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Holocene records of Dendroctonus bark beetles in high elevation pine forests of Idaho and Montana, USAAuthor(s): Andrea Brunelle; Gerald E. Rehfeldt; Barbara Bentz; A. Steven Munson
Source: Forest Ecology and Management. 255: 836-846.
Publication Series: Scientific Journal (JRNL)
Station: Rocky Mountain Research Station
PDF: Download Publication (745.58 KB)
DescriptionPaleoecological reconstructions from two lakes in the U.S. northern Rocky Mountain region of Idaho and Montana revealed the presence of bark beetle elytra and head capsules (cf. Dendroctonus spp., most likely D. ponderosae, mountain pine beetle). Occurrence of these macrofossils during the period of time associated with the 1920/1930 A.D. mountain pine beetle outbreak at Baker Lake, Montana suggest that when beetle populations reach epidemic levels, beetle remains may be found in the lake sediments. In addition to the beetle remains found at Baker Lake during the 20th century, remains were also identified from ca. 8331, 8410, and 8529 cal yr BP. At Hoodoo Lake, Idaho remains were found at ca. 7954 and 8163 cal yr BP. These Holocene records suggest the infestations occurred during a period when climate changed rapidly to cooler and effectively wetter than present in forests dominated by whitebark pine. These two lake records provide the first preliminary data for understanding the longterm history of climatic influences on Dendroctonus bark beetle activity, which may be useful for predicting climate and stand conditions when mountain pine beetle activity occurs.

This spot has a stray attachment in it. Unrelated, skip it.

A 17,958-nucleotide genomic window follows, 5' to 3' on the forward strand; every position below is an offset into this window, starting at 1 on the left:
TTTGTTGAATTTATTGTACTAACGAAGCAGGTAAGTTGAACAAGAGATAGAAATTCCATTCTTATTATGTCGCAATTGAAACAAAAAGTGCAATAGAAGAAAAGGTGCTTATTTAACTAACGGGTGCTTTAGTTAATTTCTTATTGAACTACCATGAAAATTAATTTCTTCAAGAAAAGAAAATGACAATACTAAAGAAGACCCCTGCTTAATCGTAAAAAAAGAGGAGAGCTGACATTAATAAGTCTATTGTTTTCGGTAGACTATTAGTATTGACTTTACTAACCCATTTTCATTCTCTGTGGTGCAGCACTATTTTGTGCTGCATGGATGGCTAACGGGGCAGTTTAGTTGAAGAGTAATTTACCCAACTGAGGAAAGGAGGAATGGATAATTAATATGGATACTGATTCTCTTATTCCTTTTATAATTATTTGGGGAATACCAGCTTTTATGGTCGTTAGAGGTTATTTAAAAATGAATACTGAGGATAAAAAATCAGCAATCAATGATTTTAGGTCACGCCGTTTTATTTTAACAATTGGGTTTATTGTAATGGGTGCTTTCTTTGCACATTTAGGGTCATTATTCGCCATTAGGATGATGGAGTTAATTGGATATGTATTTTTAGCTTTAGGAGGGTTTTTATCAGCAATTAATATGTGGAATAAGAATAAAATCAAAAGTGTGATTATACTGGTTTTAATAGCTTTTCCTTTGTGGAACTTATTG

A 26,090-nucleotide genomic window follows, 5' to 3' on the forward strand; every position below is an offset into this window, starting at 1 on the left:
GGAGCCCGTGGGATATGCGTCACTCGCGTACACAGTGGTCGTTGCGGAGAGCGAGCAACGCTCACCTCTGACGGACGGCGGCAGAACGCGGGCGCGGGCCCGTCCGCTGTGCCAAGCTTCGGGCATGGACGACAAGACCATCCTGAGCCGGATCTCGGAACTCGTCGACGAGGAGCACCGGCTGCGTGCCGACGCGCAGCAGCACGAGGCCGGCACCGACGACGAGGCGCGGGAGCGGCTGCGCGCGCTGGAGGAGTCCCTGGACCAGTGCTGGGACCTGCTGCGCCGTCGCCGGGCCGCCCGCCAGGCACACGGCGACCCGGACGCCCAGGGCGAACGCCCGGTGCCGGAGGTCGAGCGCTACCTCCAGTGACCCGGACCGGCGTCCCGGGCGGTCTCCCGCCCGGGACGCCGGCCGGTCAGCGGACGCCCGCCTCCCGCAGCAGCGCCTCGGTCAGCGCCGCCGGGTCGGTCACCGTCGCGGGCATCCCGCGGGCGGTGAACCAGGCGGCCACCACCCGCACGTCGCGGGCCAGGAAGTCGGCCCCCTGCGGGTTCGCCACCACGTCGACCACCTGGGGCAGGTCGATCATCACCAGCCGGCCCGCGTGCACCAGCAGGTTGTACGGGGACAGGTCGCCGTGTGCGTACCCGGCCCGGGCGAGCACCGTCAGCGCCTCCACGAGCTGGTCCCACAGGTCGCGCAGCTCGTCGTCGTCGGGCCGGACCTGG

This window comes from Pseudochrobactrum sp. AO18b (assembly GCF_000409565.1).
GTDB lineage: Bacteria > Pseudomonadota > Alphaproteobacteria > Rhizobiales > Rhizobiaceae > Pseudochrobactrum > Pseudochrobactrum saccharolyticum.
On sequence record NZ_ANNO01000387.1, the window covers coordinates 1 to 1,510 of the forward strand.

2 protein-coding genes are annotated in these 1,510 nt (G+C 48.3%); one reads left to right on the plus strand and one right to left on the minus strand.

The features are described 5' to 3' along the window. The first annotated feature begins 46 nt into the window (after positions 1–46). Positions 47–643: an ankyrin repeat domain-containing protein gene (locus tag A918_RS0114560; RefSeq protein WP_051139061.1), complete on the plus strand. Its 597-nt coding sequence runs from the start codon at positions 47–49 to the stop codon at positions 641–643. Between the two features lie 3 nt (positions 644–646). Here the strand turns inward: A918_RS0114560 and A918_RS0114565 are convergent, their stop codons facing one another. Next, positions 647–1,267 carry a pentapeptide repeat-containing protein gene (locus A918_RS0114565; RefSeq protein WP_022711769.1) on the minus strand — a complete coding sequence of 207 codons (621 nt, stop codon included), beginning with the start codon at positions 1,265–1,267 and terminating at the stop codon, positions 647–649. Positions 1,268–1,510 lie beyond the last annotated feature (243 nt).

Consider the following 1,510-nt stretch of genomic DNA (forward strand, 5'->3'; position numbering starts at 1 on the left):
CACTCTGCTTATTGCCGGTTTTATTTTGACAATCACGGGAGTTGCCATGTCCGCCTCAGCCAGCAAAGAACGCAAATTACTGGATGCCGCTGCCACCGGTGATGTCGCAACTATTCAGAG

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CitationBrunelle, Andrea; Rehfeldt, Gerald E.; Bentz, Barbara; Munson, A. Steven. 2008. Holocene records of Dendroctonus bark beetles in high elevation pine forests of Idaho and Montana, USA. Forest Ecology and Management. 255: 836-846.
Keywordsbark beetles, Dendroctonus, Holocene, macrofossils, 8200 year event, pollen, whitebark pine
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